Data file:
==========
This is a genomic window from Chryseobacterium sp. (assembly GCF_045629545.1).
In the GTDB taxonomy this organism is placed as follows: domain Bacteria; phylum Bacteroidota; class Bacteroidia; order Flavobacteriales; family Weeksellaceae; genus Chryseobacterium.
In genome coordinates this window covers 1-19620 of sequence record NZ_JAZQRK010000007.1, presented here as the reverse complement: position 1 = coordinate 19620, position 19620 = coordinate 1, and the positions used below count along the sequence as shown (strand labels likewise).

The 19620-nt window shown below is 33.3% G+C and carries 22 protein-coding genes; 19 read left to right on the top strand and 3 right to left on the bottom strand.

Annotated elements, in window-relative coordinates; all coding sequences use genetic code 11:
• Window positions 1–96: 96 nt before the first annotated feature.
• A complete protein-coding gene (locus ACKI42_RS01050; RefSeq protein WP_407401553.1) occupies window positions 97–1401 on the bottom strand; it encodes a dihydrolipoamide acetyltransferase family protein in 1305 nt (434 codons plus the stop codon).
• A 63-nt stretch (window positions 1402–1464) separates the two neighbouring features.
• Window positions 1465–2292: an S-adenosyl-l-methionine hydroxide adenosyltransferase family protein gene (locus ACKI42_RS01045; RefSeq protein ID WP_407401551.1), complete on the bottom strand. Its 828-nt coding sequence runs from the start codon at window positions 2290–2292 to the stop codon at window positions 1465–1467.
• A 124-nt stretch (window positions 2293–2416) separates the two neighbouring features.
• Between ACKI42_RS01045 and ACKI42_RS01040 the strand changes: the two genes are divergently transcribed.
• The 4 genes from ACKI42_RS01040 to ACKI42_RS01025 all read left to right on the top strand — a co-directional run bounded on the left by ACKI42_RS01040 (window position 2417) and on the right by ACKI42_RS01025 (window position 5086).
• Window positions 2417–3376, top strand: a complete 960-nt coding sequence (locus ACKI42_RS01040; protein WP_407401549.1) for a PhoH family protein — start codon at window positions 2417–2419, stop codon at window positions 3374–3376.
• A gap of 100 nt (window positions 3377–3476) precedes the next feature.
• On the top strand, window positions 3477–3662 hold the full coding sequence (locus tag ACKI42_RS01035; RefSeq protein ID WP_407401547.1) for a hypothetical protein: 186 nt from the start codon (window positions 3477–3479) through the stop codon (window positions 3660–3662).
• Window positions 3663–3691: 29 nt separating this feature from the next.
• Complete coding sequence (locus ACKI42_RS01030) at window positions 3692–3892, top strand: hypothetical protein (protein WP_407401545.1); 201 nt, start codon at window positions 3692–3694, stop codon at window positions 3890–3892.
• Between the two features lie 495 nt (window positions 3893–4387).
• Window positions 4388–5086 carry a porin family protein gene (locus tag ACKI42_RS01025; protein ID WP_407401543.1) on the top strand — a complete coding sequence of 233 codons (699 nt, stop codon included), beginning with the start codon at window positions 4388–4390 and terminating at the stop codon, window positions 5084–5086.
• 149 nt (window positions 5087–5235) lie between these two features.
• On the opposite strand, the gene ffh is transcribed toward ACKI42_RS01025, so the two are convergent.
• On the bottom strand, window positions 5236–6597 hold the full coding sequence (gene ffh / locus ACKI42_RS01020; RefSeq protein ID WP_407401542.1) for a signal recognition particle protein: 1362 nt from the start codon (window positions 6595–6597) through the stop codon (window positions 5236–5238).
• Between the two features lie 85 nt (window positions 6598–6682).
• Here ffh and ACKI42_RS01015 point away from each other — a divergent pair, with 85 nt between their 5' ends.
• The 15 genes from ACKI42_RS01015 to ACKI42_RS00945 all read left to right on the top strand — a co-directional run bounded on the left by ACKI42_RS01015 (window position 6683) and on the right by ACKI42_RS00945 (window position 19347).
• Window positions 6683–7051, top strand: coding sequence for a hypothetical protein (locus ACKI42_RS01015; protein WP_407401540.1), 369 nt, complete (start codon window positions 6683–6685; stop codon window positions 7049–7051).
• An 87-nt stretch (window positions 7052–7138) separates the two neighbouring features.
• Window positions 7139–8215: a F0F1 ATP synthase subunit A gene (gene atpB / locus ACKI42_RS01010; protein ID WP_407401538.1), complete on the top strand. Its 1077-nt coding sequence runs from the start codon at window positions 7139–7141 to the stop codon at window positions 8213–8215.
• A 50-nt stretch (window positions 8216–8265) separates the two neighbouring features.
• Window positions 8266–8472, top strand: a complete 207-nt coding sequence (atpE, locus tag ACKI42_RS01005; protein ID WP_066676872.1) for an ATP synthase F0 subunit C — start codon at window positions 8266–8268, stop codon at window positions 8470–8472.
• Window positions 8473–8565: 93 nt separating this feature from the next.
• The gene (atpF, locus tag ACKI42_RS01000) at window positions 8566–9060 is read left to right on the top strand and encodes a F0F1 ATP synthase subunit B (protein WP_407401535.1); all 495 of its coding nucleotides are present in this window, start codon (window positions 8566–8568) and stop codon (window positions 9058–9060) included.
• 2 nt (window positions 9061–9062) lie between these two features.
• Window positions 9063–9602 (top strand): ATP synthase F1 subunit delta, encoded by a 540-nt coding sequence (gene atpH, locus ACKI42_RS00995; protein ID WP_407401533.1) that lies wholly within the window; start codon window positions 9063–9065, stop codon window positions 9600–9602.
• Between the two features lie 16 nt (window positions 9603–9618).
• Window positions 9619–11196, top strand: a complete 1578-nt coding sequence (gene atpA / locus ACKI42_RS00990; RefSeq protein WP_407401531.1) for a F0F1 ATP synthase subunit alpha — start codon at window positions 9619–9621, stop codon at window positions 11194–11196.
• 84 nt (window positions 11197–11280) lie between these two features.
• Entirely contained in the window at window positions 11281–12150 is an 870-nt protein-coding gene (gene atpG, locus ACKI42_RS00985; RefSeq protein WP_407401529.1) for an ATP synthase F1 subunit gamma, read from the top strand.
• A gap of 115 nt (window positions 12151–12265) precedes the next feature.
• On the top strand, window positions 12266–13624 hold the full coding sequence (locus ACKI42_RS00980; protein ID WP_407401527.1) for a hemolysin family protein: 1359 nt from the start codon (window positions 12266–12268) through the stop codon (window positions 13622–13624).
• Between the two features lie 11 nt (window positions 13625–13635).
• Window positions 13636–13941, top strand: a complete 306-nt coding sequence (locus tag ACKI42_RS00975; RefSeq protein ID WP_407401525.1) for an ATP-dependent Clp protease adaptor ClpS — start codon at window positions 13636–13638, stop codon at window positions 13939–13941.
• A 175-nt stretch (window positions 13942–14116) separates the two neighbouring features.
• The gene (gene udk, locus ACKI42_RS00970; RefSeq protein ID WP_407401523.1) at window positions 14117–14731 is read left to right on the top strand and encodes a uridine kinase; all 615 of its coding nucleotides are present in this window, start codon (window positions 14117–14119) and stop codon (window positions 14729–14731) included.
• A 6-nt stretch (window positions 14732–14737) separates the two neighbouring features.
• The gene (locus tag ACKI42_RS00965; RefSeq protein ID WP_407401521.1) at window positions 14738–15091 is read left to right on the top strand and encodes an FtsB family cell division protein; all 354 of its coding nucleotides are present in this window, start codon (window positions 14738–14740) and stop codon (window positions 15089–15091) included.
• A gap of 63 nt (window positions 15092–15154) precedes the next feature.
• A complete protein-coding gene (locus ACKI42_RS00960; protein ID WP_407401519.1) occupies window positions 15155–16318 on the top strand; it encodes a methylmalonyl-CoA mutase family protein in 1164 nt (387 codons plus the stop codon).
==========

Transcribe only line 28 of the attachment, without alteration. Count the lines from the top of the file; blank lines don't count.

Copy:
• Window positions 7139–8215: a F0F1 ATP synthase subunit A gene (gene atpB / locus ACKI42_RS01010; protein ID WP_407401538.1), complete on the top strand. Its 1077-nt coding sequence runs from the start codon at window positions 7139–7141 to the stop codon at window positions 8213–8215.